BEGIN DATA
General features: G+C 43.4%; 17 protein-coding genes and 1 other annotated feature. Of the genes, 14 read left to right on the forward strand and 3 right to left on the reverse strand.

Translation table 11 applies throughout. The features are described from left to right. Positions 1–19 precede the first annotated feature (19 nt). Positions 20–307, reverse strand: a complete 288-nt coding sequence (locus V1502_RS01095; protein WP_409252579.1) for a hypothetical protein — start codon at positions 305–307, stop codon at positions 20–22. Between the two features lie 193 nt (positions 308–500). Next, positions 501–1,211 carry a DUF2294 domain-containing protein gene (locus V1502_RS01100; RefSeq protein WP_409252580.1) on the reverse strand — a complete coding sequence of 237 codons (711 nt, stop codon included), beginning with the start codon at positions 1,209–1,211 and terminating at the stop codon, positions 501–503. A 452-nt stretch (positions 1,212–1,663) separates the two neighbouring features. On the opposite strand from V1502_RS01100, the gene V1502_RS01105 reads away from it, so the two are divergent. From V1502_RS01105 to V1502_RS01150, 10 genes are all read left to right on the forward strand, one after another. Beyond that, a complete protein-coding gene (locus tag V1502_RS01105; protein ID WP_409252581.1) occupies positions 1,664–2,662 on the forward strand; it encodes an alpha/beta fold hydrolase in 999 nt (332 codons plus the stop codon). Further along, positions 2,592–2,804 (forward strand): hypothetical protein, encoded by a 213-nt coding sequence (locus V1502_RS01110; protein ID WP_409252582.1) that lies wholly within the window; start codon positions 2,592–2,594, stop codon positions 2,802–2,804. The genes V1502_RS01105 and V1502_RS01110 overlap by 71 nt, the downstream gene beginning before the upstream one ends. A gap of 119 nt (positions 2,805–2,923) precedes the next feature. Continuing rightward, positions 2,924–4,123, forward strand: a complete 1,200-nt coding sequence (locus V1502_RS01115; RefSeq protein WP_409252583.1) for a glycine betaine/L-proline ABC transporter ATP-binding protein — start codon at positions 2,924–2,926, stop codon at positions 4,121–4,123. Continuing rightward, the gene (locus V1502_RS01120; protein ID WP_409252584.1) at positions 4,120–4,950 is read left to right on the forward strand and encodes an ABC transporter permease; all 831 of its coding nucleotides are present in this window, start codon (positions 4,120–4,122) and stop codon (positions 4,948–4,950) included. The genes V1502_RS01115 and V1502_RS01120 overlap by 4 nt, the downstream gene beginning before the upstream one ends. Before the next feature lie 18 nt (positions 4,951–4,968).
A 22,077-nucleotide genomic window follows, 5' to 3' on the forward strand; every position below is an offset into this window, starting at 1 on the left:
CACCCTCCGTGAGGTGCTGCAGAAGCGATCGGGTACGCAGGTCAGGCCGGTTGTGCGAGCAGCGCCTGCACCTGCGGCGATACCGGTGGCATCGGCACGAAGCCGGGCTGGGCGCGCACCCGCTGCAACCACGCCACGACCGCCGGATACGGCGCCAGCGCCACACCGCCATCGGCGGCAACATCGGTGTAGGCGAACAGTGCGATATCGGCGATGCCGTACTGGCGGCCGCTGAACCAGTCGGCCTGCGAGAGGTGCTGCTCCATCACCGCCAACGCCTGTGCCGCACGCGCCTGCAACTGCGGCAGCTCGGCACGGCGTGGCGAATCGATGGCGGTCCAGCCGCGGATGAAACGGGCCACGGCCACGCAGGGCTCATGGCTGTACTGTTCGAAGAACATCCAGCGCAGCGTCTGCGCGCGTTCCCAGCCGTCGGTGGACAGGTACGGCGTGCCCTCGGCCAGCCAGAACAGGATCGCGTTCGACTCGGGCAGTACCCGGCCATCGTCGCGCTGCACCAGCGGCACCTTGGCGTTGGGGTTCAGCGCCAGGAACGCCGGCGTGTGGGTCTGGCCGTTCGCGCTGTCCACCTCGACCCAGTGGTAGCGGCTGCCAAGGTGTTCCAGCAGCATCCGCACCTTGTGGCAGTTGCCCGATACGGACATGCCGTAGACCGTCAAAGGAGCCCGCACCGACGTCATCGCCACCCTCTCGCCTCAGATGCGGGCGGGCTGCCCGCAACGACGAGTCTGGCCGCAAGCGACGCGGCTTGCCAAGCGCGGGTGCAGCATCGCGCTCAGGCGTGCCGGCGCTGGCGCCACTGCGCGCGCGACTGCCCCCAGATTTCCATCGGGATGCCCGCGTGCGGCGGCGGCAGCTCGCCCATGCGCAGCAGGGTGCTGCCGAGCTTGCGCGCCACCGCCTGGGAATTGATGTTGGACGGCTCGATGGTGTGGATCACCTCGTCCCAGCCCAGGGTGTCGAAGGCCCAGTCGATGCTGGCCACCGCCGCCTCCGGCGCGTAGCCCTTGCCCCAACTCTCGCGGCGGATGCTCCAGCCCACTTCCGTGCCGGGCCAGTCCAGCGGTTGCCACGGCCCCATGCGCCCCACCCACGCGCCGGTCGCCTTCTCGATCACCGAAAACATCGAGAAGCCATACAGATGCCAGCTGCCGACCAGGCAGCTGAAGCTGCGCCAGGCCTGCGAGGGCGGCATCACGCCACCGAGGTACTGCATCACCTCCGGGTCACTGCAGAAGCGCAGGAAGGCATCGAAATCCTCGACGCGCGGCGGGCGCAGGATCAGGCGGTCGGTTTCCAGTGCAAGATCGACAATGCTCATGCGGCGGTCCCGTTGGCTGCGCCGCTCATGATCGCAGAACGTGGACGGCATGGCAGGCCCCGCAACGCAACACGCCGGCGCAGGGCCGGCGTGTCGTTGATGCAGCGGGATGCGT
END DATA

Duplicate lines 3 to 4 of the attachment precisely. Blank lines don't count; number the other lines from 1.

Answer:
A 22,077-nucleotide genomic window follows, 5' to 3' on the forward strand; every position below is an offset into this window, starting at 1 on the left:
CACCCTCCGTGAGGTGCTGCAGAAGCGATCGGGTACGCAGGTCAGGCCGGTTGTGCGAGCAGCGCCTGCACCTGCGGCGATACCGGTGGCATCGGCACGAAGCCGGGCTGGGCGCGCACCCGCTGCAACCACGCCACGACCGCCGGATACGGCGCCAGCGCCACACCGCCATCGGCGGCAACATCGGTGTAGGCGAACAGTGCGATATCGGCGATGCCGTACTGGCGGCCGCTGAACCAGTCGGCCTGCGAGAGGTGCTGCTCCATCACCGCCAACGCCTGTGCCGCACGCGCCTGCAACTGCGGCAGCTCGGCACGGCGTGGCGAATCGATGGCGGTCCAGCCGCGGATGAAACGGGCCACGGCCACGCAGGGCTCATGGCTGTACTGTTCGAAGAACATCCAGCGCAGCGTCTGCGCGCGTTCCCAGCCGTCGGTGGACAGGTACGGCGTGCCCTCGGCCAGCCAGAACAGGATCGCGTTCGACTCGGGCAGTACCCGGCCATCGTCGCGCTGCACCAGCGGCACCTTGGCGTTGGGGTTCAGCGCCAGGAACGCCGGCGTGTGGGTCTGGCCGTTCGCGCTGTCCACCTCGACCCAGTGGTAGCGGCTGCCAAGGTGTTCCAGCAGCATCCGCACCTTGTGGCAGTTGCCCGATACGGACATGCCGTAGACCGTCAAAGGAGCCCGCACCGACGTCATCGCCACCCTCTCGCCTCAGATGCGGGCGGGCTGCCCGCAACGACGAGTCTGGCCGCAAGCGACGCGGCTTGCCAAGCGCGGGTGCAGCATCGCGCTCAGGCGTGCCGGCGCTGGCGCCACTGCGCGCGCGACTGCCCCCAGATTTCCATCGGGATGCCCGCGTGCGGCGGCGGCAGCTCGCCCATGCGCAGCAGGGTGCTGCCGAGCTTGCGCGCCACCGCCTGGGAATTGATGTTGGACGGCTCGATGGTGTGGATCACCTCGTCCCAGCCCAGGGTGTCGAAGGCCCAGTCGATGCTGGCCACCGCCGCCTCCGGCGCGTAGCCCTTGCCCCAACTCTCGCGGCGGATGCTCCAGCCCACTTCCGTGCCGGGCCAGTCCAGCGGTTGCCACGGCCCCATGCGCCCCACCCACGCGCCGGTCGCCTTCTCGATCACCGAAAACATCGAGAAGCCATACAGATGCCAGCTGCCGACCAGGCAGCTGAAGCTGCGCCAGGCCTGCGAGGGCGGCATCACGCCACCGAGGTACTGCATCACCTCCGGGTCACTGCAGAAGCGCAGGAAGGCATCGAAATCCTCGACGCGCGGCGGGCGCAGGATCAGGCGGTCGGTTTCCAGTGCAAGATCGACAATGCTCATGCGGCGGTCCCGTTGGCTGCGCCGCTCATGATCGCAGAACGTGGACGGCATGGCAGGCCCCGCAACGCAACACGCCGGCGCAGGGCCGGCGTGTCGTTGATGCAGCGGGATGCGT